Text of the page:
In a nutshell…

  • The EU's CBAM is intended to shut the door on carbon leakage as carbon pricing increases.
  • It will create a more level playing field for EU companies in carbon-intensive industries but will also create complexities for importers and their foreign suppliers.
  • The EU CBAM could inspire similar regulatory mechanisms in other markets or other new models for reducing carbon leakage.
  • These mechanisms would make the management of greenhouse gasses (GHG) a top priority for businesses across the globe.

The EU intends to move more aggressively on its climate targets. Can its Carbon Border Adjustment Mechanism (CBAM) deliver?

Proponents of carbon credit schemes have long been concerned about a phenomenon known in those circles as 'carbon leakage'. Now there are efforts underway to do something about it.

The theory goes like this: As Europe and other markets ratchet up the cost of carbon emissions, products from markets with no, or lower, carbon-pricing schemes become more competitive. This then creates an incentive for companies to shift high-carbon production activities to locations where carbon costs are lower, or for customers to switch sourcing to such markets.

“The EU is arguably further along with its system of policies and targets on carbon reduction than most other markets, which is great,” Carl van der Horst, Director of European Affairs at Tata Steel in the Netherlands told me recently. “But it also means costs for European companies are much higher than for their foreign competitors and that is something the EU and its Member States need to sort out if they want to encourage companies to make the transition to Net Zero.”

Indeed, the EU has one of the world's most robust carbon emission cap-and-trade systems with the EU Emissions Trading System (or ETS). Which is why EU leaders and regulators are particularly concerned about the prospect of carbon leakage. Not only would it severely undermine their efforts to reduce global carbon emissions. It would also make EU businesses much less competitive than their foreign competitors.

The crack in the dam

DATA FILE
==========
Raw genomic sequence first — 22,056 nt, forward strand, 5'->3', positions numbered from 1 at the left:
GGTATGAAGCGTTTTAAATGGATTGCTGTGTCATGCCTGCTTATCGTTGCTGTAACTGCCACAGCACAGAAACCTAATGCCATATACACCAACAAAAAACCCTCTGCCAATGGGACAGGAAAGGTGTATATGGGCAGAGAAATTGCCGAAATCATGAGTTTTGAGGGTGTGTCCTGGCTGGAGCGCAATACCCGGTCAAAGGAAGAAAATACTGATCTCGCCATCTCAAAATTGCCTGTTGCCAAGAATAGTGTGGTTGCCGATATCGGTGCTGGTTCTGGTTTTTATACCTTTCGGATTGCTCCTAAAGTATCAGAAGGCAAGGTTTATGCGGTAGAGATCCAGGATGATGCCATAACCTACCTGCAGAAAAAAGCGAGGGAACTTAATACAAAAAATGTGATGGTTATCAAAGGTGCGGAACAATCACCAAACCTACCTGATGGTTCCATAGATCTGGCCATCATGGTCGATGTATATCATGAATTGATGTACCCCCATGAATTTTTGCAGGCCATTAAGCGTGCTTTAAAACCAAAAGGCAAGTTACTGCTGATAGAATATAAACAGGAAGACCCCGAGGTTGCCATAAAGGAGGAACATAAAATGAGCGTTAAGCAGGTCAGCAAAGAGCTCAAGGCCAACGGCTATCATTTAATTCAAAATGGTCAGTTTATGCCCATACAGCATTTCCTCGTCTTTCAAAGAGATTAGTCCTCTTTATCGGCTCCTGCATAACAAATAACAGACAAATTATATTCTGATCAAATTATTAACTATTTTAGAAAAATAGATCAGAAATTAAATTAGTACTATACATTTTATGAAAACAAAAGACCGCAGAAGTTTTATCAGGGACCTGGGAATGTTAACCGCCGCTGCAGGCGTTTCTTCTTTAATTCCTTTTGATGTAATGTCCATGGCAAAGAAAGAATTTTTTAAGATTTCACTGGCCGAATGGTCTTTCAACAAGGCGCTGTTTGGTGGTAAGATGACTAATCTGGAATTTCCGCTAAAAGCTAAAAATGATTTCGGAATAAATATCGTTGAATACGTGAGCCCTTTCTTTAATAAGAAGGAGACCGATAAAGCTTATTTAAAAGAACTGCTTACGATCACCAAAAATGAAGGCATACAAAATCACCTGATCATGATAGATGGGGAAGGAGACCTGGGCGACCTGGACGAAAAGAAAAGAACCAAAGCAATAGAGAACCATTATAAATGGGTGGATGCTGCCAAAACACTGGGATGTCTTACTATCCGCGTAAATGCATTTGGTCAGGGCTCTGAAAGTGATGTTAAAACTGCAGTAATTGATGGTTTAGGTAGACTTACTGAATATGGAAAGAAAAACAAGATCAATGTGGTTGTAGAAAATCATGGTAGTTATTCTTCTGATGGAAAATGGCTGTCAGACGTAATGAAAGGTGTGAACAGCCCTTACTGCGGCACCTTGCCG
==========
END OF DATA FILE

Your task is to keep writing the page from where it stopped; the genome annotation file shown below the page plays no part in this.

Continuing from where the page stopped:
Currently, carbon leakage is more of a theory than a reality, for two reasons. The first is that carbon prices under the ETS have historically been fairly low (versus what economists believe they must be in order to achieve the Paris Agreement goals). But as those prices rise, the incentive to avoid them also increases.

The second reason is that, in an effort to reduce the potential for carbon leakage when the scheme was first introduced in 2005, the EU already hands out free allowances, based on benchmarks, to industries at high risk of leakage (cement, iron and steel, for example).

The scheme has been hugely successful. The EU's ETS has been credited with helping reduce the region's carbon emissions by some 31 percent versus 1990 levels.

However, the EU now wants to move faster and more aggressively on its plans to combat climate change - the EU Green Deal plans to make the continent climate-neutral by 2050, with a milestone target of 55 percent emissions reductions by 2030, when compared to 1990 levels (the so-called `Fit for 55' package). To achieve these ambitious goals, the EU wants to, amongst other efforts, further reduce the number of free allowances and raise carbon prices at auction. And that makes the prospect of carbon leakage much more realistic.

The door that CBAM shuts

The EU's new Carbon Border Adjustment Mechanism is designed to shut the door on carbon leakage. Simply put, it aims to impose an emissions-based levy on imports of certain products in order to level the playing field for EU producers in carbon-intensive industries. The levy would be equivalent to the price of an ETS certificate at auction (with credit for any carbon taxes or carbon pricing paid in the country of origin).